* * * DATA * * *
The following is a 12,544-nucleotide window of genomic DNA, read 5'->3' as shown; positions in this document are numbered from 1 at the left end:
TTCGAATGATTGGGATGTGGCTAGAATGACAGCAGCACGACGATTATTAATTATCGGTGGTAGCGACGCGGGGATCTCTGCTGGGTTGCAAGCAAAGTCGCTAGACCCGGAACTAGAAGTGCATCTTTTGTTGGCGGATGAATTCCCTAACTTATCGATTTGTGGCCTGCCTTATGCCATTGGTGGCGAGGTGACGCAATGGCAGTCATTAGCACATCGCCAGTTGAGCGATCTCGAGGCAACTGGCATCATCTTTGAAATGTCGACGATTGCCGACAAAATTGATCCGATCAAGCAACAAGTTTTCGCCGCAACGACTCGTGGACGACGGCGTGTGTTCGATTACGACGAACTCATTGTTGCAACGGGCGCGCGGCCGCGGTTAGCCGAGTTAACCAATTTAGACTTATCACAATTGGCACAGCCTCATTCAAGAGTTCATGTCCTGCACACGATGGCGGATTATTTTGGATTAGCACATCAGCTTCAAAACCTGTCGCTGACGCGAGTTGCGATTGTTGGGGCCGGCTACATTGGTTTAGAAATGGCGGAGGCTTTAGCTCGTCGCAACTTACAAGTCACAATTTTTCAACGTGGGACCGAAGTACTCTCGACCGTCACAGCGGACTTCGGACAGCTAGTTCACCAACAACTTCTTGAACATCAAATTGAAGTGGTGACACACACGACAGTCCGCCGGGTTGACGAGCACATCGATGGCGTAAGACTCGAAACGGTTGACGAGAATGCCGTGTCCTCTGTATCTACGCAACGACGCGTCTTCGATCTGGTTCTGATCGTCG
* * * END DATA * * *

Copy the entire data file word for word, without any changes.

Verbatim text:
The following is a 12,544-nucleotide window of genomic DNA, read 5'->3' as shown; positions in this document are numbered from 1 at the left end:
TTCGAATGATTGGGATGTGGCTAGAATGACAGCAGCACGACGATTATTAATTATCGGTGGTAGCGACGCGGGGATCTCTGCTGGGTTGCAAGCAAAGTCGCTAGACCCGGAACTAGAAGTGCATCTTTTGTTGGCGGATGAATTCCCTAACTTATCGATTTGTGGCCTGCCTTATGCCATTGGTGGCGAGGTGACGCAATGGCAGTCATTAGCACATCGCCAGTTGAGCGATCTCGAGGCAACTGGCATCATCTTTGAAATGTCGACGATTGCCGACAAAATTGATCCGATCAAGCAACAAGTTTTCGCCGCAACGACTCGTGGACGACGGCGTGTGTTCGATTACGACGAACTCATTGTTGCAACGGGCGCGCGGCCGCGGTTAGCCGAGTTAACCAATTTAGACTTATCACAATTGGCACAGCCTCATTCAAGAGTTCATGTCCTGCACACGATGGCGGATTATTTTGGATTAGCACATCAGCTTCAAAACCTGTCGCTGACGCGAGTTGCGATTGTTGGGGCCGGCTACATTGGTTTAGAAATGGCGGAGGCTTTAGCTCGTCGCAACTTACAAGTCACAATTTTTCAACGTGGGACCGAAGTACTCTCGACCGTCACAGCGGACTTCGGACAGCTAGTTCACCAACAACTTCTTGAACATCAAATTGAAGTGGTGACACACACGACAGTCCGCCGGGTTGACGAGCACATCGATGGCGTAAGACTCGAAACGGTTGACGAGAATGCCGTGTCCTCTGTATCTACGCAACGACGCGTCTTCGATCTGGTTCTGATCGTCG